Pakistan is certain that Iran is only pursuing nuclear power, and hopefully all countries will see it before the damage to Iran is irreversible.
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PostSubject: Re: Nuclear Proliferation in the Middle East   Mon Nov 15, 2010 11:03 pm

Pakistan_Andrea wrote:
How is the United Nations to solve economic problems when the nuclear power that could help the cause is being scorned and prohibited?

Thank you, delegate of Pakistan, for pointing out such an important issue. Iran is not the only country with a nuclear program that has sometimes failed to submit information to the appropriate deadline. THIS, we do not deny. But we would like to point out that although every delegate in this committee has been pointing out that "Iran has failed to comply with the NPT" "Iran has violated the agreements to the IAEA", no delegate has yet pointed out anything more grave than failing to report one plant (that has already been reported a long time ago, right after the IAEA pointed this out) – near Qom, and that some information has surpassed the deadline. So? All the information needed has already been given. As this delegate has mentioned, we have only done this out of fear of bigger nations that have threatened our sovereignty. We are developing so that we can save our hospitals, save our people, give them more food with the revenue that will come out of our program. Since when humanitarian causes have become crimes? And since when small infractions have delivered such heavy turn against as the sanctions imposed on us? On what basis does the SC stand to say our program should be halted because of minor dispensable factors when other nations has so many wronger doings? Why has the US pushed 3 rounds of sanctions against Iran and vetoed THIRTY TWO (!!!!!!) resolutions that condemned Israel for its ABSURD, DANGEROUS AND FATAL nuclear WEAPON program? Haven't the delegates researched DIMONA yet? Why are we even talking about Iran when we could actually try to save the world by taking care of infringing nations and saving ours that has been unjustly punished?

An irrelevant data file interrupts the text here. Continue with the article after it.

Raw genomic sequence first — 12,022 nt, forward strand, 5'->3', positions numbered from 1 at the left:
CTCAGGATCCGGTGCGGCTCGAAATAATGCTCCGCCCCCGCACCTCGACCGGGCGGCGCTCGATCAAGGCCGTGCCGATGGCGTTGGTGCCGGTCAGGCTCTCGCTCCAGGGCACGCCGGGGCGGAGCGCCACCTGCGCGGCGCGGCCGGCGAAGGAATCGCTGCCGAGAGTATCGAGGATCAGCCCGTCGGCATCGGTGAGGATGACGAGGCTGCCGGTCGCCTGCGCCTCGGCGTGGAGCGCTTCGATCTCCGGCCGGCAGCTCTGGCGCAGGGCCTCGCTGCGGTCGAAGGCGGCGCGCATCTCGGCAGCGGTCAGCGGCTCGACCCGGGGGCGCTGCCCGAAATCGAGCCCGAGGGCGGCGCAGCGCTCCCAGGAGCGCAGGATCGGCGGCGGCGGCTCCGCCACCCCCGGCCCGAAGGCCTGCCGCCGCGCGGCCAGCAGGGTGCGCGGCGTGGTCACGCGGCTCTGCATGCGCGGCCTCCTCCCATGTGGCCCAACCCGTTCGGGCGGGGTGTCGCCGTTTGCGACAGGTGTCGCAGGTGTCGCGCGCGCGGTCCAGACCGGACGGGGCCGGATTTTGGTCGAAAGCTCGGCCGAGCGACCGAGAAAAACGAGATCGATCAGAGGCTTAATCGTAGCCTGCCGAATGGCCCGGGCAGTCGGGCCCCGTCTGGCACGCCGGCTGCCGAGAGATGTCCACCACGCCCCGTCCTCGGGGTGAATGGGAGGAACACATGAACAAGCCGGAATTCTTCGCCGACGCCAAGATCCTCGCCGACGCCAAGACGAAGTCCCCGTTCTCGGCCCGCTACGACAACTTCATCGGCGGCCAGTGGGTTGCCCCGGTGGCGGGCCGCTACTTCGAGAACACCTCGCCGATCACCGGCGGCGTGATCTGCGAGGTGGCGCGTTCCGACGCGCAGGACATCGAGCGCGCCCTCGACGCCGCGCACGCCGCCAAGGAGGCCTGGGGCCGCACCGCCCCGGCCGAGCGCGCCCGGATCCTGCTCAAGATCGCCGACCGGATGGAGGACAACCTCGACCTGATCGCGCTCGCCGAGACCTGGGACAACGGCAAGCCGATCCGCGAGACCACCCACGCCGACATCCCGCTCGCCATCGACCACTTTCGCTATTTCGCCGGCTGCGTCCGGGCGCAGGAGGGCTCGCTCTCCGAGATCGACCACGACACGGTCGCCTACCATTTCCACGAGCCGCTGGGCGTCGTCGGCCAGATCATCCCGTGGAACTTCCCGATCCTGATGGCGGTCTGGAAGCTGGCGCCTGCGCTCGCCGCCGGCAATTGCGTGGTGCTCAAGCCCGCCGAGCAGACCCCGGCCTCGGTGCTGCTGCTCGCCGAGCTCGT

How is the United Nations to be for the international community if it is biased and manipulated? We are going back to the inefficient League of Nations, delegates. Beware – the next step taken, if we go along this process, is degeneration of global relations. We don't want to go there. Reflect on this.
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PostSubject: Re: Nuclear Proliferation in the Middle East   Thu Nov 18, 2010 4:31 pm

Pakistan wishes to emphasize the corruption of the NPT. Not that a NPT 2.0 should be created, but just that some stale and unfair rules should be updated. Iran acuses the IAEA of a lack of "moral authority and credibility." Pakistan completely agrees. Why, delegates, it is fair for only the countries who possessed nuclear weapons when the NPT was created to be allowed nuclear weapons now. It gives no chance for change and productivity. Those countries endowed with this stolen right use their power to bully other nations, such as Iran and North Korea, and even Pakistan itself.

Iran did not allow inspectors in June to enter Iran because they were reporting misleading information. Their is too much Western influence in the agency for it to perform its duty correctly. Even the purpose, which is to eventually destroy all nuclear weapons has been breached, for some countries just use this privaledge to build up their arsenals. Who gave these countries the right? They did. And is not the purpose of the UN to promote equality. This is impossible whilst some countries are allowed nuclear weapons while some are allowed only nuclear energy, while some are being stripped of even THAT inalienable right!

It is a sad day when the organizations meant to help and guide us are the ones turning us against each other.
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PostSubject: Re: Nuclear Proliferation in the Middle East   Thu Nov 18, 2010 6:39 pm

In a way the delegate agrees with Pakistan, while the NPT's goal is a positive one it is (at the moment) idealistic and unrealistic.... being that starting the 5 member states, they haven't complied with their responsibility of aiming towards disarmament and NOT providing other nations with WMDs. Israel belives that their is still hope, that the NPT will one day reach its purpose but we must start country by country, prioritizing the urgence of each situation....
It should have been ratified by the council for Iran and North Korea to follow the NPT requests.... we would be one step closer but unfortunately both of these nation's iron hand mandates didn't let this happen
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PostSubject: Re: Nuclear Proliferation in the Middle East   Thu Nov 18, 2010 8:39 pm

Pakistan disagrees, that the NPT is flawed, not Iran or North Korea. The NPT has been corrupted to single out North Korea and Iran.
There have been too many mistakes, and it should be allowed to continue.